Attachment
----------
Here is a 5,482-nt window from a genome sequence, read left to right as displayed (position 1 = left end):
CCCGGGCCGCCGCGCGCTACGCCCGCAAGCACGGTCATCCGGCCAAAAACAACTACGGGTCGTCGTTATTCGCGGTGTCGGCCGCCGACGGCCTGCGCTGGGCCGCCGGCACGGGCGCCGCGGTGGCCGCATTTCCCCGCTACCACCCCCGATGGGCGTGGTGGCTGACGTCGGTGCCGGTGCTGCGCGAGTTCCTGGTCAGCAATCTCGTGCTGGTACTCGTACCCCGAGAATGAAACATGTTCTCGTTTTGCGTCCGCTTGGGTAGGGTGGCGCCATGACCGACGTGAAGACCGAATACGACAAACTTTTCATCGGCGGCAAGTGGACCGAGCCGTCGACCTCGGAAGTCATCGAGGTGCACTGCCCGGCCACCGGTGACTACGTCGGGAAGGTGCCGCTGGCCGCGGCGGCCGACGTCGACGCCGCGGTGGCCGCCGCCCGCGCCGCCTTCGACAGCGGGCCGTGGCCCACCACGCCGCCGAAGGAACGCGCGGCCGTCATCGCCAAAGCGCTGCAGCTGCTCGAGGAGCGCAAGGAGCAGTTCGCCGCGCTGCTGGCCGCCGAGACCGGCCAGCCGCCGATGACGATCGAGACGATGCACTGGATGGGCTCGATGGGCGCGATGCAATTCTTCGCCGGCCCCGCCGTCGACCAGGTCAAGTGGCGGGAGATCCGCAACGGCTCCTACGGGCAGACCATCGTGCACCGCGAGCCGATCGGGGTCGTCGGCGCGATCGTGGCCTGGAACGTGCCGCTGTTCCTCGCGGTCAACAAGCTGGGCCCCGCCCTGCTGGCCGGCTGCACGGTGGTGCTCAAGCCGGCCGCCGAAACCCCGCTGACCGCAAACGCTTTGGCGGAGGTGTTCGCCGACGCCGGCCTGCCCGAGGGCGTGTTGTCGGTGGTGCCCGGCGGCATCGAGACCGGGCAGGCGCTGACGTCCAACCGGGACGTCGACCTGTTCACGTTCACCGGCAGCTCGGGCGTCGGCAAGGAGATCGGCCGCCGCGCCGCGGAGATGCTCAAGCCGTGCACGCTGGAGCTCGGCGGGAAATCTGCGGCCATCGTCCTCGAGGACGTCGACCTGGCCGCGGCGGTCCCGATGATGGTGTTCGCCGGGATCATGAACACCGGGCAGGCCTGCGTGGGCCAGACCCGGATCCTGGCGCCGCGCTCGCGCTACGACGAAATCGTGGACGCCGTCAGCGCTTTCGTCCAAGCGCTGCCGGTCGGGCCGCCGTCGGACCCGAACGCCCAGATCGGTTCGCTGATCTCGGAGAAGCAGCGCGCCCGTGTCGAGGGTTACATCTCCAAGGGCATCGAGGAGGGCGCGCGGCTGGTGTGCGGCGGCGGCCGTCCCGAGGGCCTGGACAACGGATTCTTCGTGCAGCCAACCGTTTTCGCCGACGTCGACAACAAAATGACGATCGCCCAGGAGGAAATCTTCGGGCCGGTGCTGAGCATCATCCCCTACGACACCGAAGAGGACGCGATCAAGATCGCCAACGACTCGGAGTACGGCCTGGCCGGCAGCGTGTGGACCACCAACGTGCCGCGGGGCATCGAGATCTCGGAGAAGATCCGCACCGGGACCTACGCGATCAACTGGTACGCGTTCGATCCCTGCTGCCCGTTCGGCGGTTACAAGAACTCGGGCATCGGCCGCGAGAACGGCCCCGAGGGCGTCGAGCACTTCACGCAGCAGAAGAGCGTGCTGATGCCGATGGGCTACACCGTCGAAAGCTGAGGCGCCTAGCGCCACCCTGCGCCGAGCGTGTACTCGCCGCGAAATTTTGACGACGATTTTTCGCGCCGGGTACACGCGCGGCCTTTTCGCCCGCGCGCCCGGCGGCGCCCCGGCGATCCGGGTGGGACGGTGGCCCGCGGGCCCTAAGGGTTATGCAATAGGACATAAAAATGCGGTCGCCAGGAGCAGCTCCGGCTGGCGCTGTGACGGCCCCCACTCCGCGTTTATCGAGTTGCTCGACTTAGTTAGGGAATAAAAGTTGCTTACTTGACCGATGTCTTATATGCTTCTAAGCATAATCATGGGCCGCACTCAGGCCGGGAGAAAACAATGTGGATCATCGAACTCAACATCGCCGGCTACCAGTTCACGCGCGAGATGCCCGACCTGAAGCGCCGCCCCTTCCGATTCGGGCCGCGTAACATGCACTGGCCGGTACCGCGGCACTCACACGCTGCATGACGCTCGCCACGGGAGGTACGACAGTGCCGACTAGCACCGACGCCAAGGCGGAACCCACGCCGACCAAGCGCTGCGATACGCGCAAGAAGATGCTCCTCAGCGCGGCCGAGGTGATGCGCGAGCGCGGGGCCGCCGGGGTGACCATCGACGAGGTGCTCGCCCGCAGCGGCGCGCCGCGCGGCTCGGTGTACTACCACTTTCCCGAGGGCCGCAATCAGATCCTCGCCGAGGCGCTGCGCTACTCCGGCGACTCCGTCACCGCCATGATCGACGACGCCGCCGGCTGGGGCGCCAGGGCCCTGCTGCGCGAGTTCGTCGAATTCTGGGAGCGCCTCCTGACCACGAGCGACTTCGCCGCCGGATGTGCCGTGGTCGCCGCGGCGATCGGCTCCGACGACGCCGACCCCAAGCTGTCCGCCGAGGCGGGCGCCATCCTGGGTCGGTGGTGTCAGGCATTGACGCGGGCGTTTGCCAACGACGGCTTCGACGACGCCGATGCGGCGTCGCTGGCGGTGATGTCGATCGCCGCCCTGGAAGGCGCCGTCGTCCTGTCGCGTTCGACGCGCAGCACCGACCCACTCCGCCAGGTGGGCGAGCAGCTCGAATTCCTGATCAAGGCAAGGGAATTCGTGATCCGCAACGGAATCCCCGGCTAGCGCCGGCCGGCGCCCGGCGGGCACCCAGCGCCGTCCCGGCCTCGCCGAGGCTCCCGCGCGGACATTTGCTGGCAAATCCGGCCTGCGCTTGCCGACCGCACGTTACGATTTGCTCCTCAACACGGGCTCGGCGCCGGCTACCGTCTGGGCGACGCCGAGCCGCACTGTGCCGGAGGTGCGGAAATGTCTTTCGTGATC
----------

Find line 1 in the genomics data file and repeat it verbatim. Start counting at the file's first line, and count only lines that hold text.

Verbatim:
Here is a 5,482-nt window from a genome sequence, read left to right as displayed (position 1 = left end):